their penal laws and judicial authorities to NATO and the powerful 
nations".

Eighty Greek parliamentary deputies from all political parties signed a 
protest to be delivered to the embassy of the Federal Republic of 
Yugoslavia in Athens expressing their opposition to the extradition.

The Portuguese Communist Party points out in their protest that "such an 
action, which on all counts is illegal and illegitimate, can only 
contribute to worsen the situation in Yugoslavia and dangerously 
destabilise the whole Balkan region. The offensive of the KLA bands in 
Macedonia, under the cover and support of US and KFOR forces, can lead to a 
tragedy of huge proportions."

Christians Against NATO Aggression, a UK ecumenical group comprising 
Orthodox, Pentecostals, Evangelicals, Unitarians, Quakers, Roman Catholics, 
Baptists, Brethren, Anglicans, etc, sharing a common view on the 
responsibility of NATO leaders for war crimes, is planning to visit the 
British Ministry of Defence to ask for the names of the pilots and air crew 
of the aircraft involved in transporting Mr Milosevic so that their names 
can be included in an indictment which will be lodged at the Crown Court on 
the charge of kidnapping.

Dmitry Rogozin, head of Russia's International Affairs Committee of the 
Duma said: "Transferring Milosevic to The Hague in fact means that NATO has 
at last received a cover for its aggression against Yugoslavia in 1999. 
They got what they wanted. The blackmail worked in full. This will 
inevitably lead to a crisis in Yugoslavia."

Sara Flounders, National Co-Director of the US International Action Centre 
condemned the US-forced deportation as "illegal".

"The objective of this step is not just, or even primarily, Milosevic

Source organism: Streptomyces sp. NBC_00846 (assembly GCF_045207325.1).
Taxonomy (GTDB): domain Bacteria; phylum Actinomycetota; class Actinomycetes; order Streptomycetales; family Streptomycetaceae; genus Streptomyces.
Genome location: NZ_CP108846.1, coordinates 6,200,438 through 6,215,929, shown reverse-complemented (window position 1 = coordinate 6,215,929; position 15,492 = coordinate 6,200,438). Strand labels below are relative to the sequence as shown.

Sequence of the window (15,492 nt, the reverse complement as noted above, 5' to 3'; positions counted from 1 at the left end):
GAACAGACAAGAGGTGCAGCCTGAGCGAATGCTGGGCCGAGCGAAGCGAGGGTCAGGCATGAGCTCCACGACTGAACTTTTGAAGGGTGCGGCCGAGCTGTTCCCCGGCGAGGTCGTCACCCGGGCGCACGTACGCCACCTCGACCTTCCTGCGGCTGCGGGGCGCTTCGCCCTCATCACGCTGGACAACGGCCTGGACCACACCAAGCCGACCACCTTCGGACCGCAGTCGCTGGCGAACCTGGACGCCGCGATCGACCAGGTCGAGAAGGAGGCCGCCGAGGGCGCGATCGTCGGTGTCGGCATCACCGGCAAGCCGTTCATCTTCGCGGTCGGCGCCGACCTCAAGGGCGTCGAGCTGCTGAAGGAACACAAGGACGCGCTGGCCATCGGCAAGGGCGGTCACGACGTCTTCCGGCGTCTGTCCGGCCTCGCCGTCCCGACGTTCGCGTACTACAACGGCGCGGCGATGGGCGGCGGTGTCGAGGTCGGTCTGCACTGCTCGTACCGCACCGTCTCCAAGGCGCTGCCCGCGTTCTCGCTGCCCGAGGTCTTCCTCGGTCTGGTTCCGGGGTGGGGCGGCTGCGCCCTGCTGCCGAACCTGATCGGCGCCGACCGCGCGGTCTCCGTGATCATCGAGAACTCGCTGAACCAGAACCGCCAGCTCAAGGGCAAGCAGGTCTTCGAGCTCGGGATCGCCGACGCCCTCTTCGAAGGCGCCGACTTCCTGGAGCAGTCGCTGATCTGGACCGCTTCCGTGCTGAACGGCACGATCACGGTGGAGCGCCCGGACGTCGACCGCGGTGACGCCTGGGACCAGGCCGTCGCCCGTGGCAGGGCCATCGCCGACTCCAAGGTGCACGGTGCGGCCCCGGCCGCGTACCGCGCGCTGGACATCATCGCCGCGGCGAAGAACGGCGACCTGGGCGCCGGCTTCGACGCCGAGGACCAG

himself. The deportation of Milosevic is another element aimed at 
terminating Yugoslavia's sovereignty once and for all.

"For more than a decade the US and NATO used war, blockades, sanctions and 
other means to re-balkanize the Balkans. Today, as a result, US military 
bases dominate the region  in Croatia, Bosnia, Albania, Hungary, 
Macedonia, Kosovo (Serbia)  where there were none 10 years ago. 
Yugoslavia's real crime was that it resisted this re-colonisation process."

The deportation was "An enormous tragedy for Yugoslavia and the rule of 
law", said former US Attorney General Ramsey Clark.

The Cambridge Campaign for Peace (CamPeace) stated in their letter to 
President Kostunica: "We are not supporters of Milosevic, but we are 
supporters of a better world in which the law will be adhered to, instead 
of a world dominated by international gangsters."

CPA protest

A message sent by CPA General Secretary Peter Symon to the Ambassador of 
the Federal Republic of Yugoslavia in Canberra before the kidnapping of 
Slobadan Milosevic said: "It is outrageous that the same people who 
directed the bombing of your country and brought so much suffering and 
destruction are now trying to buy your government with the promise of loans 
if you obey their orders.

"No sovereign country ever tried to sell their former leaders in such a 
servile way ... It is a course that will bring disgust and condemnation for 
decades into the future, just as the names of Judas and Quisling, having 
passed into the language, represent the ultimate in servility and betrayal.

Dissolve Hague Court

The newspaper of the German Communist Party, "Neue Einheit" calls for the 
abolition of the so-called, War Crimes Tribunal. The paper says that "by 
its whole practice it covers NATO's war against Yugoslavia, a war by 
several large nations against a small nation, using massive force of arms 
and bombings...

"This tribunal does not prosecute all the war criminals of the Bosnian war, 
but very purposefully, only certain persons are picked out to fit into the 
political concept of justifying NATO's aggression against Yugoslavia. The 
NATO tribunal of The Hague which is actually a fraud, must be dissolved."